I was about to …
So I was about to write a post about a book I had read recently. I fired up Docker Desktop and VSCode to start writing and then I saw a new option:
After much digging (Far more than I should’ve to be honest!) I found this small sentence in the VSCode 1.47 release notes
Remote - Containers: Prompt to open repository in a volume.
After more digging (Really? It shouldn’t be this hard to find this stuff…) I found the more detailed release notes
Guidance to open a repository in a volume
When opening a Git repository folder, the Reopen in Container notification now offers to clone and reopen the repository in a Docker volume. Using a Docker volume has better disk performance because it uses a Linux filesystem without any extra layer between the Linux Kernel and the filesystem. (We do not show this guidance on Linux, but the feature is still available using the Remote-Containers: Open Repository in Container command.)
Now some people may be thinking “So what?”, but this is a Big Deal™ . I had recently stopped using WSL2 as the Docker Backend as it had a major drawback with file system watchers: The first being VSCode’s own file watcher so it can automatically refresh git status, and the second being for Jekyll to automatically rebuild my blog while I wrote.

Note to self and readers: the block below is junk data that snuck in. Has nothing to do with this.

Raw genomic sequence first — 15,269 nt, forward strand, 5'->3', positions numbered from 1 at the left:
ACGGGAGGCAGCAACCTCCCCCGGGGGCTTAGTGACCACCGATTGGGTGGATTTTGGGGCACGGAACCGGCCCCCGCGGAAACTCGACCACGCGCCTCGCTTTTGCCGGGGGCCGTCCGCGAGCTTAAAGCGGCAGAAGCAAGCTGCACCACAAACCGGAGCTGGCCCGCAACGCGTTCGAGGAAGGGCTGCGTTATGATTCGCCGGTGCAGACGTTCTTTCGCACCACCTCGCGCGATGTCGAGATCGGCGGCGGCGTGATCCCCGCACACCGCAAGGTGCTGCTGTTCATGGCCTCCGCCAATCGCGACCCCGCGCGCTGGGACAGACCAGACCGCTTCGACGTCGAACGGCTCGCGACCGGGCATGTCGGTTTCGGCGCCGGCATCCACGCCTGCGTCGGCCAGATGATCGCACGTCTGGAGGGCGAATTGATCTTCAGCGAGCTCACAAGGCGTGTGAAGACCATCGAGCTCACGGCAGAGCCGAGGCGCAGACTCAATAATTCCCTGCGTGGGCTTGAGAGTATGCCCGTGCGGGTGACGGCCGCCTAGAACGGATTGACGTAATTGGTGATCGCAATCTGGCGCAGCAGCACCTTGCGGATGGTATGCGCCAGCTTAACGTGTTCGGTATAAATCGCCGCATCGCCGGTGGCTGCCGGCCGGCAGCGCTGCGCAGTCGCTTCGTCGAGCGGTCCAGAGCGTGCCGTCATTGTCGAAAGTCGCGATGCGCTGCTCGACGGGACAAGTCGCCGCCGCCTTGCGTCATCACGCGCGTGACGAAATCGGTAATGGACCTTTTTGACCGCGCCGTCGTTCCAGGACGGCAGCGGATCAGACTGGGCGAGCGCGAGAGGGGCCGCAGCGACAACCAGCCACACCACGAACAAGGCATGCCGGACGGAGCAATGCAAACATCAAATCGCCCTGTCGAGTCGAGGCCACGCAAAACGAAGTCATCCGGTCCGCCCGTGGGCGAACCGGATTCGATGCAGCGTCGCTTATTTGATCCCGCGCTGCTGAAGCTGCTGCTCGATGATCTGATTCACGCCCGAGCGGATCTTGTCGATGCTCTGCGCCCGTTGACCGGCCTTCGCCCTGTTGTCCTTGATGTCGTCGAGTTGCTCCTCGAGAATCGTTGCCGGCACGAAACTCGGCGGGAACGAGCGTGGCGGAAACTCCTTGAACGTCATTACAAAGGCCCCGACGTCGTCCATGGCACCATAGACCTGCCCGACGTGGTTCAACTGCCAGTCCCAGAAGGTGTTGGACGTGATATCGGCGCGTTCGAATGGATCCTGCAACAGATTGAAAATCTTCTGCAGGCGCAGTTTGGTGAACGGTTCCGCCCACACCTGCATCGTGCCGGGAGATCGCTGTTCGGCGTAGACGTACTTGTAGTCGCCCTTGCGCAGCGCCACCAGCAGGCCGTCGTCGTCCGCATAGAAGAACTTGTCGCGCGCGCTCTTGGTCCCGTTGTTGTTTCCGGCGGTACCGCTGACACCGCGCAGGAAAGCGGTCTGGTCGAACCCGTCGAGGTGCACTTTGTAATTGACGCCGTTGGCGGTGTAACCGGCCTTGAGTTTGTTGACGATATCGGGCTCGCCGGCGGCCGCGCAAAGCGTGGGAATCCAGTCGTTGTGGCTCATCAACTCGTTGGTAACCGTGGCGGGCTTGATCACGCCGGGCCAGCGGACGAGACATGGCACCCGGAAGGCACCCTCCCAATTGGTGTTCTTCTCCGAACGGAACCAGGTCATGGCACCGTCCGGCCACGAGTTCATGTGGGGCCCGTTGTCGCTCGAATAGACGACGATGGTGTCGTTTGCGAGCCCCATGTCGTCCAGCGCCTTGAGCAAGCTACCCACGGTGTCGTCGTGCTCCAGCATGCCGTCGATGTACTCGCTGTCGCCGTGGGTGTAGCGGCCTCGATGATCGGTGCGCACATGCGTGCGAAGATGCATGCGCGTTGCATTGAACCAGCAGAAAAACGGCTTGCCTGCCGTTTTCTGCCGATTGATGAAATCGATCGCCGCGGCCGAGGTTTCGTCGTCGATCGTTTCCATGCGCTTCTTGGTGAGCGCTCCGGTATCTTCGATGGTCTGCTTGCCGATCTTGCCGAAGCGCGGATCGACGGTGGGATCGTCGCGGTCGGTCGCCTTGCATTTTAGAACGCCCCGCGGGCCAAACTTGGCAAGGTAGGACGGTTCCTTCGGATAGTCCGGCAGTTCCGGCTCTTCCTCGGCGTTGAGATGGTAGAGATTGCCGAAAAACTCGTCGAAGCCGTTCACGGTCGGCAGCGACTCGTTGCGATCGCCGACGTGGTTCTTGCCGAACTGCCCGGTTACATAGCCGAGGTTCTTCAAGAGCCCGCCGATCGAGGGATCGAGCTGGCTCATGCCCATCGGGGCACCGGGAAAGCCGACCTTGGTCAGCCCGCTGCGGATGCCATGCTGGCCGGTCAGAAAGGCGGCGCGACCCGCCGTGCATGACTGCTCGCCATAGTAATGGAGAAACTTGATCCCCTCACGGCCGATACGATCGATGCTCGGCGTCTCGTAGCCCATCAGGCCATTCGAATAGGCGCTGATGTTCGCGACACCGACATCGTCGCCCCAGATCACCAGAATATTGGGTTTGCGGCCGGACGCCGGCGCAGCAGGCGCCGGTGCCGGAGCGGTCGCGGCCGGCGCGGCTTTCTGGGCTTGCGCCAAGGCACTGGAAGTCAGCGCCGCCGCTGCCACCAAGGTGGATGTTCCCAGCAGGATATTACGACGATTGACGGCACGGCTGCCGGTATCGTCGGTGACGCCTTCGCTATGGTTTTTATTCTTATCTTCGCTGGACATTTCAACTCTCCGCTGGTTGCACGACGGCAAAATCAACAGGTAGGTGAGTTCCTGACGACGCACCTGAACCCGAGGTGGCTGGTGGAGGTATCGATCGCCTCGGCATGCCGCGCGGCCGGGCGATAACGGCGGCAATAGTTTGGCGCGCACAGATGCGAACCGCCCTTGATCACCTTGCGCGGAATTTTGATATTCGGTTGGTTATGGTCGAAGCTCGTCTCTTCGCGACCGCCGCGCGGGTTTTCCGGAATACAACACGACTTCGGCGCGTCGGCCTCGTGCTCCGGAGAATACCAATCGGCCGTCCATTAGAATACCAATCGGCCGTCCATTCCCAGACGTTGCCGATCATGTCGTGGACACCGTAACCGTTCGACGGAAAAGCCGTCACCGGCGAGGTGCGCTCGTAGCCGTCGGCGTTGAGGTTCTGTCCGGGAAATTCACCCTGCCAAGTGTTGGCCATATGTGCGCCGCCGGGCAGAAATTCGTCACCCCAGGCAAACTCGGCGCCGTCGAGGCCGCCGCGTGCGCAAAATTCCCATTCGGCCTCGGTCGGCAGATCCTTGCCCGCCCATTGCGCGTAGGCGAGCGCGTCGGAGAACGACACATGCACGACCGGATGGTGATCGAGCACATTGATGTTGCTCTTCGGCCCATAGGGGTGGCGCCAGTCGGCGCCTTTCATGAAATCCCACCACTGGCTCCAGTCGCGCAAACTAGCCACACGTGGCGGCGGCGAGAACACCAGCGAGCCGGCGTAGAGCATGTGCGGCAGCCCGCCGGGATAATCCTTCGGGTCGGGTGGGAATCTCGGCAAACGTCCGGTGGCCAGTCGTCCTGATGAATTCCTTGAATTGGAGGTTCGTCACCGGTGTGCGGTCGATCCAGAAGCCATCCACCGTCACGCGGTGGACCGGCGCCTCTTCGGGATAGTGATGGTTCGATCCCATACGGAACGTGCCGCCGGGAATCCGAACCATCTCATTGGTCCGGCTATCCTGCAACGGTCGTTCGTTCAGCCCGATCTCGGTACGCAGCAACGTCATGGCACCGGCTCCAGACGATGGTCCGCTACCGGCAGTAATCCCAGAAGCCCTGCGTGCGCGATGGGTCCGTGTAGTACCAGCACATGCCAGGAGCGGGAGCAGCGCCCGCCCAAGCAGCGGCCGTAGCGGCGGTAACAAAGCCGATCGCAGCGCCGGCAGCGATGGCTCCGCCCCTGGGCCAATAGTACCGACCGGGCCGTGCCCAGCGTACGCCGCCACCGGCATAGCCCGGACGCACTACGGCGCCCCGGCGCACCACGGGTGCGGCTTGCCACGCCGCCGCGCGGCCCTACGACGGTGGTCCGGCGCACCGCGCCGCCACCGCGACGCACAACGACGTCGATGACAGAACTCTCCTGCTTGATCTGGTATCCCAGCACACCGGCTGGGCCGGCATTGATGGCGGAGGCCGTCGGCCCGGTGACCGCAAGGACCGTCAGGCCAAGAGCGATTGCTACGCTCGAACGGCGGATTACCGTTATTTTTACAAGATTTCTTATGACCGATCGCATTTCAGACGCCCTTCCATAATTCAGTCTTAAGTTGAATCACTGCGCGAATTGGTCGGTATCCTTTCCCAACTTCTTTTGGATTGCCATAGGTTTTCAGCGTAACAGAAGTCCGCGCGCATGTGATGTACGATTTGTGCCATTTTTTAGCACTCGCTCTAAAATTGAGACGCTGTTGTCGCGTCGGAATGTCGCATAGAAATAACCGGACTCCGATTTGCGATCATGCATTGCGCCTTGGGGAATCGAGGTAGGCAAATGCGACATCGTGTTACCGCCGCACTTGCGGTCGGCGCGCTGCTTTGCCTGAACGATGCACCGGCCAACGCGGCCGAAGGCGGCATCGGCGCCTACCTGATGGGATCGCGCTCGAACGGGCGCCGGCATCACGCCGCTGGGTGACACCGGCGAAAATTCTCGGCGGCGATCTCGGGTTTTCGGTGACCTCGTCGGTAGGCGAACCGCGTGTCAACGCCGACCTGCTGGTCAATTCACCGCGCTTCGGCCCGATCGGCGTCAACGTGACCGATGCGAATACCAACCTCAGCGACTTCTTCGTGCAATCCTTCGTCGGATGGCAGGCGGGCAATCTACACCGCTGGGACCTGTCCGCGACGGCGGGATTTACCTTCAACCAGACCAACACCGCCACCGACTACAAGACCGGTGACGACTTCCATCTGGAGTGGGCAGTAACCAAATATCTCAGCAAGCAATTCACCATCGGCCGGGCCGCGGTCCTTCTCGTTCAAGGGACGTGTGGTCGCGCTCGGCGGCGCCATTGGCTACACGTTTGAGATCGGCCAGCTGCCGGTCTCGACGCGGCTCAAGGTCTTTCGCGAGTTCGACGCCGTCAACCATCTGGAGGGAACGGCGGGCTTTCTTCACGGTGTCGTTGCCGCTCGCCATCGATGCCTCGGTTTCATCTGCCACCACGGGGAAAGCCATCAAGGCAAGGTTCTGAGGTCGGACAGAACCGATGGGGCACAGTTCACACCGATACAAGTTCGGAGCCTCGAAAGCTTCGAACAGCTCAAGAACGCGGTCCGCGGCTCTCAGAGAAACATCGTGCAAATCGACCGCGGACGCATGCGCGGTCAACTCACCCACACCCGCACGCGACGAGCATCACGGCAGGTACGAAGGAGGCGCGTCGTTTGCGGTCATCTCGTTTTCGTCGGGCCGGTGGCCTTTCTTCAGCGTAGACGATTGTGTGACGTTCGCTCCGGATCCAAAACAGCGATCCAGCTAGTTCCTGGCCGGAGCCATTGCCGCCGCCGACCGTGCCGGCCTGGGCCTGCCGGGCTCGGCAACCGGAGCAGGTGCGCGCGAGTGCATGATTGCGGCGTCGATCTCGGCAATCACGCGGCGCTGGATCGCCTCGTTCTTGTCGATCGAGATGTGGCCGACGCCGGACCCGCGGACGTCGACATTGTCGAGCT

While I put in a workaround for Jekyll (Force to use polling instead of a watcher) there was no way I could get around the VSCode Git problem.
Hrmm, I'm pretty sure I'm hitting a variant of https://t.co/I5hK87jYqT— Glenn Sarti (@GlennSarti) June 27, 2020
File Watchers in Windows File space don't appear to be working...
So what does this new feature do? Well previously the Remote Container extension would mount my Windows project directory into a Linux Container, which meant inside the container it was using the 9p filesystem which has the issues …
But now, it looks like VSCode will clone a copy of my project INTO the container, which means it’s on the “native” container filesystem so my issues have all gone! Sure, I’m still subject to WSL2 performance issues, but it’s so much better than having a full Hyper-V VM. This also means it’s a copy of my local project, so even though it looks like my local project, you can’t just add and remove files like you could previously.
So thanks VSCode Team! This is a great improvement for me!